Julien Barbier

Co-founder, TechMeAbroad

Product: TechMeAbroad.com
A job board with postings uniquely from companies willing to recruit overseas
Vertical: Job-search, recruitment
Tags: Employment, visa, technology, ex-patriates, immigration
Stage: MVP
Co-founders: Sylvain Kalache
Location: San Francisco, CA

Born in L’Hay-les-Roses, near Paris, France. Studied biotechnology and biochemistry. Studied Computer Science at Epitech, then Economic Warfare. Launched “rateyourcompany” (the French “Glassdoor”) and sold it in October 2009. Moved to Silicon Valley in 2012 to work for dotCloud which then became Docker. Launched TechMeAbroad.com in 2015.
64% of the world’s job seekers are willing to relocate abroad for their dream job. A lot of graduates want to work in a different country and discover a new culture. But they are struggling to find a company overseas which would be willing to sponsor a work visa for them.

Today, in the US alone there are 5 million unfilled job vacancies because of a shortage of talent. Companies cannot find enough talent locally to sustain their growth. We are helping them find skilled workers abroad who would love to come and fill that gap.

He who dares, wins.
My family, my friends, and every person I meet, read, talk to or help, are my mentors. Everyone has a different path, vision and experience. They are all my mentors and influencers because I learn from all of them.


Until the end of high school I really struggled with education. Sitting for hours in class was not my thing. I nearly dropped out of high school many times, but with the support of my parents I managed to finish and put it behind me.

“Specialization is for ants”

After high school I didn’t really know what to do next. I started with a bachelor’s degree in Biotechnology, then Biochemistry. After that, I discovered programming and soon enough I was spending my entire time coding and reverse engineering software. I went to Epitech (European Institute of Technology) and got my master’s degree in Computer Science. I then took night classes to obtain a Master’s in Economic Warfare. I know that having degrees in so many different fields sounds strange but I don’t think humans are meant to do only one thing in their lives. There are so many things to learn and discover; specialization is for ants.

I then started my career as a software engineer, while juggling a lot of side projects and saving some money to launch my own company, one day.

rateyourcompany grows like crazy

One weekend a side project grew so fast that my roommate and I decided to persevere with it. It was a website called rateyourcompany where employees could grade their employers. We had huge success with this product. Users were extremely happy and sent us many “thank-you” emails. We had great coverage and were growing rapidly.

Unfortunately we then got sued by so many French companies that we had to sell the company because we were losing so much money. A few months later, Glassdoor raised several million dollars in the US. This thought struck me: How could we be sued and have no help in France, while with the exact same product, another company raised millions in funding in the US? The seed was planted in my head that I would have to go to the US at some point in my life.

Tasting success in e-commerce

After rateyourcompany I also launched an e-commerce company in France specializing in selling goods that were hard to find. I started with 5,000 euros — everything that was left in my bank account — so really no funding at all. It worked well but I quickly realized that the French market was too small, so I decided to move the company to the U.S. There I had access to a larger market — larger, but also also more competitive. It’s a good thing I love challenges. I co-founded the company in Miami because we had to ship goods to Europe so it made sense to be on the east coast. I grew it until we were acquired, 3 years ago, by a UK company that I’ve agreed not to name. When we sold, we had 30 niche markets in our portfolio.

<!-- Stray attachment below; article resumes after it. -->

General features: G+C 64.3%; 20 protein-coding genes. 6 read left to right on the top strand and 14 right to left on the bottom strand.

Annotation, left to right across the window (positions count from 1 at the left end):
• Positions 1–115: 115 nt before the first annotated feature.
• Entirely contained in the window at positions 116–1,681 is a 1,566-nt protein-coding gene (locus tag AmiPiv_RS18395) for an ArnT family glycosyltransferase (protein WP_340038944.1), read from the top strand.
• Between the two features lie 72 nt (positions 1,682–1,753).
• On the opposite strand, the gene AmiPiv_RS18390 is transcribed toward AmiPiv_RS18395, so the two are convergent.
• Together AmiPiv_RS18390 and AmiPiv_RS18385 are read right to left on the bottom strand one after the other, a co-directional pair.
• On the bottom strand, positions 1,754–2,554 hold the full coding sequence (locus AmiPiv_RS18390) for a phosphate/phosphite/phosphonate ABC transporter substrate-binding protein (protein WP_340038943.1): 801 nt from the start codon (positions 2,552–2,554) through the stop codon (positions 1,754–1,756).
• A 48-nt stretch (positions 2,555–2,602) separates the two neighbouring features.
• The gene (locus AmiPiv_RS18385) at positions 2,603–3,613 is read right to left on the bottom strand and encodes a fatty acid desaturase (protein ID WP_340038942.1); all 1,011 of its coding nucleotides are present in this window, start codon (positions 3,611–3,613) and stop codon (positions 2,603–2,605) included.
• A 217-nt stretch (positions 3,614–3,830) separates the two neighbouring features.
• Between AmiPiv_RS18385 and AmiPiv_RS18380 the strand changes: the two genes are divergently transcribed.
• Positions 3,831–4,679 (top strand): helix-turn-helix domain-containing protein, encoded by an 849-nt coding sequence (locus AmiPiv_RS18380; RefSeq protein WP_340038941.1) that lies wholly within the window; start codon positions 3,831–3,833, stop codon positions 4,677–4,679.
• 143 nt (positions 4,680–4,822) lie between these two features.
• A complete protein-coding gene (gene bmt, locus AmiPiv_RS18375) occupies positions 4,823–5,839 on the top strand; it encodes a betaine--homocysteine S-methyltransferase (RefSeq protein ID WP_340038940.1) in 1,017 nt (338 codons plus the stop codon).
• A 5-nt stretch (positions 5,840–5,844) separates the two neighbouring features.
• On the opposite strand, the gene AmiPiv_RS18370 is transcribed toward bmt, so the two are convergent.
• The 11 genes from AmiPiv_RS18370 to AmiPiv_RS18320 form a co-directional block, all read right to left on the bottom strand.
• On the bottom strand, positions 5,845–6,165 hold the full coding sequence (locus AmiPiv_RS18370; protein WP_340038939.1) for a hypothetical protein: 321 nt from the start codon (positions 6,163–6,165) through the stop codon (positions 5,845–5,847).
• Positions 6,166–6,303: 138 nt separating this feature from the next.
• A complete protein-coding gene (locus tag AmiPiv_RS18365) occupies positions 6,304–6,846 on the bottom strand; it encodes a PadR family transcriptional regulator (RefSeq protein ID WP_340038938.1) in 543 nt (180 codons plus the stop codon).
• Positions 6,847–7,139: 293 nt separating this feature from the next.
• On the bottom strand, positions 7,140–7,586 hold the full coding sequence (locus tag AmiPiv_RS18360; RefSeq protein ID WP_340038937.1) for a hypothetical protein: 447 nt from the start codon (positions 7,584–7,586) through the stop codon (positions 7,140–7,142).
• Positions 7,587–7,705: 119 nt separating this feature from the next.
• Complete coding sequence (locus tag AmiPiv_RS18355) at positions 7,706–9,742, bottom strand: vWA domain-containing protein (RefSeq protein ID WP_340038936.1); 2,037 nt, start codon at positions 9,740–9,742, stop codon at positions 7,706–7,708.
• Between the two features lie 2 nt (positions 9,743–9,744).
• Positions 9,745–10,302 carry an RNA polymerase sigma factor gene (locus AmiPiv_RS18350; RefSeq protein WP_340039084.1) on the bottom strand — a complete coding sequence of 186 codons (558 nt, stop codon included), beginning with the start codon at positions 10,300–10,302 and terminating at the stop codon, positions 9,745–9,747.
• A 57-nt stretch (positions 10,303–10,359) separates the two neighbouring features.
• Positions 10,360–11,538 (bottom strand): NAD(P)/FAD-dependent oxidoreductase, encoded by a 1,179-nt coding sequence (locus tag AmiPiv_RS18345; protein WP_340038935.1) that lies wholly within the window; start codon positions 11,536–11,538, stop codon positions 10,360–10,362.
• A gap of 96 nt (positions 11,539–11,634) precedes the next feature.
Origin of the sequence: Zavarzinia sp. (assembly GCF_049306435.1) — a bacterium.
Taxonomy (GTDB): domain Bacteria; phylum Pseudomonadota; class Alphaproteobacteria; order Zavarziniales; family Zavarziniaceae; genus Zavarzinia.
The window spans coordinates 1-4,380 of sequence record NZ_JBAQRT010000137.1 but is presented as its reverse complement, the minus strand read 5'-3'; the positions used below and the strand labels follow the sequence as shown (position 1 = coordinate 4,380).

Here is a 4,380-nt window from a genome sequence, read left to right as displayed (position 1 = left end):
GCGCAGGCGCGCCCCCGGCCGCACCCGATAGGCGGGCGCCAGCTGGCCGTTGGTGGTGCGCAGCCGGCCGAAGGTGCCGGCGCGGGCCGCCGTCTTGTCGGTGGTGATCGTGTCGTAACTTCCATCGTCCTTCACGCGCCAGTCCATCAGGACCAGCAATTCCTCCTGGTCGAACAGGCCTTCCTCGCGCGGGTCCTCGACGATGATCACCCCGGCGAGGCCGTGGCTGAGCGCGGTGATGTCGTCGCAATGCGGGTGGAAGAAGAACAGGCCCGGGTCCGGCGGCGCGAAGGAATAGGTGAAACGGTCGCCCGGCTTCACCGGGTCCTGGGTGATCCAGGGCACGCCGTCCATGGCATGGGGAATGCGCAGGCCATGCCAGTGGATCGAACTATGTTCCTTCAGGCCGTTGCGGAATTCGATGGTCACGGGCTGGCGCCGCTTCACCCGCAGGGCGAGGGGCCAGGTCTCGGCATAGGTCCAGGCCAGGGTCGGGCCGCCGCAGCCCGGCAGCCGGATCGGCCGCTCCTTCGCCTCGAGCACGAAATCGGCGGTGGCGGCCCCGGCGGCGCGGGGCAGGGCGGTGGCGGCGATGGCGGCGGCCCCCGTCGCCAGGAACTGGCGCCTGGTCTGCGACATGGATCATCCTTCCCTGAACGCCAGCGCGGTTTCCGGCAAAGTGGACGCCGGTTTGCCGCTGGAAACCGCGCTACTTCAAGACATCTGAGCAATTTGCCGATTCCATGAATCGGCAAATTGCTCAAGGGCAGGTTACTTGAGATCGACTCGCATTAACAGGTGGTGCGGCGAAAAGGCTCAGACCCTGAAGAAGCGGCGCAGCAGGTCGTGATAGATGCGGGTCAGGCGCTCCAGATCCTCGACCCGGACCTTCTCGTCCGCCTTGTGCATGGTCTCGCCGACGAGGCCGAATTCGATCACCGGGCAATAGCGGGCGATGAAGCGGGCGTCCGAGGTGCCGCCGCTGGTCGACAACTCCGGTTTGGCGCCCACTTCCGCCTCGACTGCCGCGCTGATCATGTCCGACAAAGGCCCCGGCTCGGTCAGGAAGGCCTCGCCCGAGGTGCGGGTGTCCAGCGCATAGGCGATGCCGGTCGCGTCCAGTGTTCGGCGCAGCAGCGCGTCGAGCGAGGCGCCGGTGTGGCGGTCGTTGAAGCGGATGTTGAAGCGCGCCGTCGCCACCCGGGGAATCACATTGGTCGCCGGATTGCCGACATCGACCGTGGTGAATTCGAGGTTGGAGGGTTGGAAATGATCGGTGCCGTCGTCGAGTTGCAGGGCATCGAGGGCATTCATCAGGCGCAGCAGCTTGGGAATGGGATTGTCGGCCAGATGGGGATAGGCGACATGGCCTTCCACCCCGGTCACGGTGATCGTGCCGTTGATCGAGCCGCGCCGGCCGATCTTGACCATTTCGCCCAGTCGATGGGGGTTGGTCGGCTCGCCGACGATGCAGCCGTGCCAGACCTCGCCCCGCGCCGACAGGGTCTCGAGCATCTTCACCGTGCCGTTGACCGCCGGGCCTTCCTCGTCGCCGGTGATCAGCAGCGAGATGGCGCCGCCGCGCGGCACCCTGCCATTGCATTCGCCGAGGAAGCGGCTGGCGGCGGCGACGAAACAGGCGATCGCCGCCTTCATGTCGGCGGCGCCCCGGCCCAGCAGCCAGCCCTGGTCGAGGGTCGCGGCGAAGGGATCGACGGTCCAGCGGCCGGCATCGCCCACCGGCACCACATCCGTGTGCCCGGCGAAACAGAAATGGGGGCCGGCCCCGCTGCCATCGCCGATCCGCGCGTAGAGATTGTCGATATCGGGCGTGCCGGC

As a software engineer, one of my dreams was to work in Silicon Valley. I remember when I graduated, I sent my resumes to so many U.S. tech companies, without ever getting any answers. But when I visited Silicon Valley, I stumbled upon a friend from Epitech who was looking for talent to hire for his new company, dotCloud. He offered me a job as head of growth and marketing, and I moved to Silicon Valley with my wife a few weeks later.

From dotCloud to Docker

Shortly after I joined dotCloud, the company pivoted and we started Docker, an open platform for developers. Docker was the perfect pivot, and the product is now used by millions of developers around the World. I had the chance to be part of its hyper-growth. The company, product and community are simply incredible. It was a crazy and extremely inspirational experience.

While working at Docker, I also co-created a French tech engineers network called while42. The network is a non-profit, and started in San Francisco with 12 french software engineers. while42 is now present in 45 cities around the world, and has 3,000 active members.

while42 sparks a unique jobs board

As the network grew we got a lot of requests from both French tech engineers who wanted to work abroad and companies which wanted to recruit French tech talent and were willing to sponsor their work visas. We started to make introductions, and as the requests became more and more frequent I launched a Tumblr blog to connect people. It worked well first, but soon enough engineers from other countries heard about it and applied to job postings. The same thing happened with companies. That’s when we decided that if we wanted to help all of those people it could not be only a side project, so Sylvain and I left our jobs to work on TechMeAbroad full-time.

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